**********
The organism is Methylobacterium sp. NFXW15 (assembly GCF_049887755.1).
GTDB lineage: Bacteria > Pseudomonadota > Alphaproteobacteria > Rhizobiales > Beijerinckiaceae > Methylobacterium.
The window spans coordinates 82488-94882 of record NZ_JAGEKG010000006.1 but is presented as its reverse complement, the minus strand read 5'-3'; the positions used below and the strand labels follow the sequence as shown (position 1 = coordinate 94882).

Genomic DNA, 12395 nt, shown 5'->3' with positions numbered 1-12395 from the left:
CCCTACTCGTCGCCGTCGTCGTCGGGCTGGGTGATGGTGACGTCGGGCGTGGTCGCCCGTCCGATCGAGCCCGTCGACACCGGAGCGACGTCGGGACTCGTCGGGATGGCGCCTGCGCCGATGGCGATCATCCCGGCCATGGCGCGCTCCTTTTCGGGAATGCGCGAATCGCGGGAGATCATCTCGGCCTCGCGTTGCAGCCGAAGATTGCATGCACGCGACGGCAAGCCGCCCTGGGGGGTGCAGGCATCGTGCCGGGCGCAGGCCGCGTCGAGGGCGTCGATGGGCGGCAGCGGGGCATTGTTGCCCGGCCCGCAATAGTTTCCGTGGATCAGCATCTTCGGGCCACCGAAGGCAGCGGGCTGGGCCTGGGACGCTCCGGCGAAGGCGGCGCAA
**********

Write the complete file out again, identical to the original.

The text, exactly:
The organism is Methylobacterium sp. NFXW15 (assembly GCF_049887755.1).
GTDB lineage: Bacteria > Pseudomonadota > Alphaproteobacteria > Rhizobiales > Beijerinckiaceae > Methylobacterium.
The window spans coordinates 82488-94882 of record NZ_JAGEKG010000006.1 but is presented as its reverse complement, the minus strand read 5'-3'; the positions used below and the strand labels follow the sequence as shown (position 1 = coordinate 94882).

Genomic DNA, 12395 nt, shown 5'->3' with positions numbered 1-12395 from the left:
CCCTACTCGTCGCCGTCGTCGTCGGGCTGGGTGATGGTGACGTCGGGCGTGGTCGCCCGTCCGATCGAGCCCGTCGACACCGGAGCGACGTCGGGACTCGTCGGGATGGCGCCTGCGCCGATGGCGATCATCCCGGCCATGGCGCGCTCCTTTTCGGGAATGCGCGAATCGCGGGAGATCATCTCGGCCTCGCGTTGCAGCCGAAGATTGCATGCACGCGACGGCAAGCCGCCCTGGGGGGTGCAGGCATCGTGCCGGGCGCAGGCCGCGTCGAGGGCGTCGATGGGCGGCAGCGGGGCATTGTTGCCCGGCCCGCAATAGTTTCCGTGGATCAGCATCTTCGGGCCACCGAAGGCAGCGGGCTGGGCCTGGGACGCTCCGGCGAAGGCGGCGCAA